If you were ever confused about how things between the Packers and Brett Favre got so weird, so fast in 2008, you’re not alone.
He is too.
“I think at some point what crossed my mind was, ‘How did it ever get to this point?‘” Favre said, via Rob Demovsky of ESPN.com. “To be arguably one of the most successful players in Packers history, and I would think [a player who was] well-received by the fans, especially up to that point, you’re just thinking, ‘How did it get to this point?’
“Of course, we’ve talked about that, and I take my share of the blame as well, but it was just hard. It was a surreal feeling.”
That there was tension between the team and its star quarterback isn’t a far-flung idea, especially since they had his replacement parked there waiting to take over. But Favre said during his last round of meetings with coach Mike McCarthy and general manager Ted Thompson, it was clear his time there was done.
“It was for the most part cordial,” Favre said. “It was like, ‘What do we do?’ That was the million-dollar question, I guess. I got a sense that there wasn’t many options on my part. It was frustrating, and I know it was frustrating for them, as well.
“When I left, it was like, I don’t know if we’re any closer than where we need to be when I got there that morning. Emotions were running high, but all in all I think it was pretty cordial, considering the circumstances.”
Of course, Favre wanting to stay in the NFC North was something the Packers objected to, and refused to go along with.
“I felt like I wasn’t good enough to play there but was good enough to not play against them,” Favre said, “and that bothered me.”
It took a year with the Jets before he was able to get his wish and play for the Vikings, but time has been able to heal the wound sufficiently.
Favre will return to Lambeau Field next week to be inducted to the team’s hall of fame, and will also have his jersey retired on Thanksgiving night.
In a sign that Isaiah Battle is viewed as the best supplemental draft prospect in years, his workout today is drawing a large crowd of NFL scouts.
Representatives from 26 teams are attending Battle’s workout today, Mike Reiss of ESPN reports.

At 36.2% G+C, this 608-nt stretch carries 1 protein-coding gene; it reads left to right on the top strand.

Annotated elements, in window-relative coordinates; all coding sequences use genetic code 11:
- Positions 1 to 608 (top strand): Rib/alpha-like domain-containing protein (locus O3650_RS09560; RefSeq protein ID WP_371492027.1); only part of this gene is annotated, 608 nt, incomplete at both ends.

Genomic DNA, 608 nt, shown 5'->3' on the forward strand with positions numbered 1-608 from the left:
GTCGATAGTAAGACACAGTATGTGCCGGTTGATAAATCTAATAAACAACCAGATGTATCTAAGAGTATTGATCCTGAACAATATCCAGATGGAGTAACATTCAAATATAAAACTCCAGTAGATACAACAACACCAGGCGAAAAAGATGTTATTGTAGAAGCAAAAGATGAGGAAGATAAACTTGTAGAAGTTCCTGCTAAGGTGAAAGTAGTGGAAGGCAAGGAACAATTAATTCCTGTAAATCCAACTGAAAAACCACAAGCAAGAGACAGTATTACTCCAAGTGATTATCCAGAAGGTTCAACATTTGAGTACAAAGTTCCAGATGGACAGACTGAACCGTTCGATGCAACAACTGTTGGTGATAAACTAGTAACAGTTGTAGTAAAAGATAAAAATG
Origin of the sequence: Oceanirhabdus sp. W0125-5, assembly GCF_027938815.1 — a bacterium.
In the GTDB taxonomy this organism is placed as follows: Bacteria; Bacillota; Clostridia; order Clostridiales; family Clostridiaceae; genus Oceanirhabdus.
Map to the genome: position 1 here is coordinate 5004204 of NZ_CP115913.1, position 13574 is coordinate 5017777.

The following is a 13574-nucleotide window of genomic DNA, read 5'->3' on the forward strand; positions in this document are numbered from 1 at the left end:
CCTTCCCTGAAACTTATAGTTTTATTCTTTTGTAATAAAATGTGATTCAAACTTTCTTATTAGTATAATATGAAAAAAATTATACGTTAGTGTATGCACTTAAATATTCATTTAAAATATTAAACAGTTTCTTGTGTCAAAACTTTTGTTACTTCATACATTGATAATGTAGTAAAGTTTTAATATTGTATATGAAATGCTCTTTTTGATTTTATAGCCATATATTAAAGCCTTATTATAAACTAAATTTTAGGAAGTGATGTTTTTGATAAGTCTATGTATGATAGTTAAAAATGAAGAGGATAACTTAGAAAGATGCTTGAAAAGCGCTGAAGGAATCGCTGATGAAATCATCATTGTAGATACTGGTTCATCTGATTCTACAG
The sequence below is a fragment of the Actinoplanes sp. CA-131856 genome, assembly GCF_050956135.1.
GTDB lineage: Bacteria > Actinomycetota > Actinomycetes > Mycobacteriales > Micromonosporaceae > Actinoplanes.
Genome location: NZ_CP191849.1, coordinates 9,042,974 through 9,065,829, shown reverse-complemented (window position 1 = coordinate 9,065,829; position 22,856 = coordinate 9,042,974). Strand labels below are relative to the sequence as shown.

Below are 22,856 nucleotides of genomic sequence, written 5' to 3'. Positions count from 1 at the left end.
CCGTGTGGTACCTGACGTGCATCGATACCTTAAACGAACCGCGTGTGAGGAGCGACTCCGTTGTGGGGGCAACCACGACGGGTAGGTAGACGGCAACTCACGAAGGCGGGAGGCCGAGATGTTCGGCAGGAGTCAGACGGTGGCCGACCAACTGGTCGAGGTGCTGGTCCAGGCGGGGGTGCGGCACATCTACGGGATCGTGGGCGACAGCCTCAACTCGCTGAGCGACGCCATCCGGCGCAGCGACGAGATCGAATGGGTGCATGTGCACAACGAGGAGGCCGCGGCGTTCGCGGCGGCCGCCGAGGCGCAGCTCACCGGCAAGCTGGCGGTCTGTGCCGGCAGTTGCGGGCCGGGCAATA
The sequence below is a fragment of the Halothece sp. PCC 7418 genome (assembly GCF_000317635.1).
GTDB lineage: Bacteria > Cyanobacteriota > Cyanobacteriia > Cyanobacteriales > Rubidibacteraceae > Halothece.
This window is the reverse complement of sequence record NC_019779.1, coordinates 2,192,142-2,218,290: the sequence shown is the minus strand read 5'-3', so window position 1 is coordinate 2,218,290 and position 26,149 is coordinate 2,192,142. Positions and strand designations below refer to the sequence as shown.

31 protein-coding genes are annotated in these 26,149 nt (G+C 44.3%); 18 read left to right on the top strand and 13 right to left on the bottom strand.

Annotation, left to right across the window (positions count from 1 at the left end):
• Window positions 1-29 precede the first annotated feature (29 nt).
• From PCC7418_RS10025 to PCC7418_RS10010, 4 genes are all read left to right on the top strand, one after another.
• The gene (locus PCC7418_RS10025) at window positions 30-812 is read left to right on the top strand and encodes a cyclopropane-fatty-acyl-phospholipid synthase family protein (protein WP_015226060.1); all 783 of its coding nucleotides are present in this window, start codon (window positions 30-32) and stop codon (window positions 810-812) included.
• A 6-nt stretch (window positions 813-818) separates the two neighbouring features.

Based only on his on-field abilities, Battle would be viewed as a very good pro prospect, likely somewhere in the second-round range. Unfortunately, Battle has a history of off-field issues that precipitated his departure from Clemson, where he started 11 games at left tackle last year. Those off-field issues will likely make him a late-round pick in the supplemental draft.
If he’s drafted at all, Battle will be the first player chosen in the supplemental draft since Josh Gordon in 2012.
Giants defensive end Jason Pierre-Paul remains in a Florida hospital after suffering injuries to his hand while setting off fireworks last weekend and he’ll get some visitors from the team on Tuesday.
The Giants are trying to get a better handle on Pierre-Paul’s outlook for the early part of the 2015 season and their best path for working around his potential absence. Meanwhile, Pierre-Paul hasn’t signed his franchise tender and has some choices of his own to make about how to move forward on the contractual front.
On Tuesday’s PFT Live, Dave Smith, who is filling in for Mike Florio, will talk to Paul Schwartz of the New York Post about all of the possible paths that things can take once the full extent of Pierre-Paul’s injuries are known.
We also want to hear what PFT Planet thinks. Email questions at any time or get in touch on Twitter at @ProFootballTalk to let us know what’s on your mind.
It all gets started at noon ET and you can listen to all three hours live via the various NBC Sports Radio affiliates, through the links at PFT, or with the NBC Sports Radio app.
Lions coach Jim Caldwell spent many years as an assistant to Tony Dungy on the Colts’ coaching staff and the two men helped lead Indianapolis to a Super Bowl title during their time on the sideline together.
Dungy isn’t predicting that kind of run for Caldwell and the Lions this year, but he does think that the team is going to build on the 11-win season that they turned in during Caldwell’s first year on the job. Dungy saw his teams in Indy and Tampa win more games in his second year on the job, something he credited to setting a strong foundation right off the bat. He sees the Lions poised to make the same kind of growth in 2015.